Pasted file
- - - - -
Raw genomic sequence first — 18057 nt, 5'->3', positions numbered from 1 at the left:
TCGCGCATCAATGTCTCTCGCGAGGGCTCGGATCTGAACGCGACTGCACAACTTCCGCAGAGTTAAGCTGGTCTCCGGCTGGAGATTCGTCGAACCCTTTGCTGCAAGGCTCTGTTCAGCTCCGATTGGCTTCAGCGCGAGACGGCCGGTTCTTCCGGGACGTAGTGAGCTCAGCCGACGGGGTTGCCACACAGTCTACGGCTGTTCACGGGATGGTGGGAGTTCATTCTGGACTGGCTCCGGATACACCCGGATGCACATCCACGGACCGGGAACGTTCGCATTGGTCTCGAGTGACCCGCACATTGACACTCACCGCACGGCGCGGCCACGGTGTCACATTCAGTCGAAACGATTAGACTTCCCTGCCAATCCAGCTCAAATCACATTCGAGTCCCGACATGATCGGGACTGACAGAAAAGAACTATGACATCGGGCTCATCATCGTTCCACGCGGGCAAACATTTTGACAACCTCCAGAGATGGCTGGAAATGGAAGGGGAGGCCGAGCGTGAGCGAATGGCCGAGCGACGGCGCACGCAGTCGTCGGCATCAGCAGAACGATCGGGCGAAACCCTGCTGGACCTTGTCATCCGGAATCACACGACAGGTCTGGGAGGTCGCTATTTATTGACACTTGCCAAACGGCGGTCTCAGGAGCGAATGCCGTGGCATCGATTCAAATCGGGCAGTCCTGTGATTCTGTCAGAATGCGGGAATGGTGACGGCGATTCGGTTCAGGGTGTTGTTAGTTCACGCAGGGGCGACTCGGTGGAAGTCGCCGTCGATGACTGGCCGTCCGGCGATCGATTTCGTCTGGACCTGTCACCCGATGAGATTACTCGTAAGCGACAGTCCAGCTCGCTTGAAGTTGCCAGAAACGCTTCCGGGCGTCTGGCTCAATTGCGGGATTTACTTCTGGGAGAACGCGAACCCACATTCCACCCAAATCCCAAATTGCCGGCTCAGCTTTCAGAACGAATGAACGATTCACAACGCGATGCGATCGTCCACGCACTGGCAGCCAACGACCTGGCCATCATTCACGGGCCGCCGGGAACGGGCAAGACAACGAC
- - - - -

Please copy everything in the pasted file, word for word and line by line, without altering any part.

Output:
Raw genomic sequence first — 18057 nt, 5'->3', positions numbered from 1 at the left:
TCGCGCATCAATGTCTCTCGCGAGGGCTCGGATCTGAACGCGACTGCACAACTTCCGCAGAGTTAAGCTGGTCTCCGGCTGGAGATTCGTCGAACCCTTTGCTGCAAGGCTCTGTTCAGCTCCGATTGGCTTCAGCGCGAGACGGCCGGTTCTTCCGGGACGTAGTGAGCTCAGCCGACGGGGTTGCCACACAGTCTACGGCTGTTCACGGGATGGTGGGAGTTCATTCTGGACTGGCTCCGGATACACCCGGATGCACATCCACGGACCGGGAACGTTCGCATTGGTCTCGAGTGACCCGCACATTGACACTCACCGCACGGCGCGGCCACGGTGTCACATTCAGTCGAAACGATTAGACTTCCCTGCCAATCCAGCTCAAATCACATTCGAGTCCCGACATGATCGGGACTGACAGAAAAGAACTATGACATCGGGCTCATCATCGTTCCACGCGGGCAAACATTTTGACAACCTCCAGAGATGGCTGGAAATGGAAGGGGAGGCCGAGCGTGAGCGAATGGCCGAGCGACGGCGCACGCAGTCGTCGGCATCAGCAGAACGATCGGGCGAAACCCTGCTGGACCTTGTCATCCGGAATCACACGACAGGTCTGGGAGGTCGCTATTTATTGACACTTGCCAAACGGCGGTCTCAGGAGCGAATGCCGTGGCATCGATTCAAATCGGGCAGTCCTGTGATTCTGTCAGAATGCGGGAATGGTGACGGCGATTCGGTTCAGGGTGTTGTTAGTTCACGCAGGGGCGACTCGGTGGAAGTCGCCGTCGATGACTGGCCGTCCGGCGATCGATTTCGTCTGGACCTGTCACCCGATGAGATTACTCGTAAGCGACAGTCCAGCTCGCTTGAAGTTGCCAGAAACGCTTCCGGGCGTCTGGCTCAATTGCGGGATTTACTTCTGGGAGAACGCGAACCCACATTCCACCCAAATCCCAAATTGCCGGCTCAGCTTTCAGAACGAATGAACGATTCACAACGCGATGCGATCGTCCACGCACTGGCAGCCAACGACCTGGCCATCATTCACGGGCCGCCGGGAACGGGCAAGACAACGAC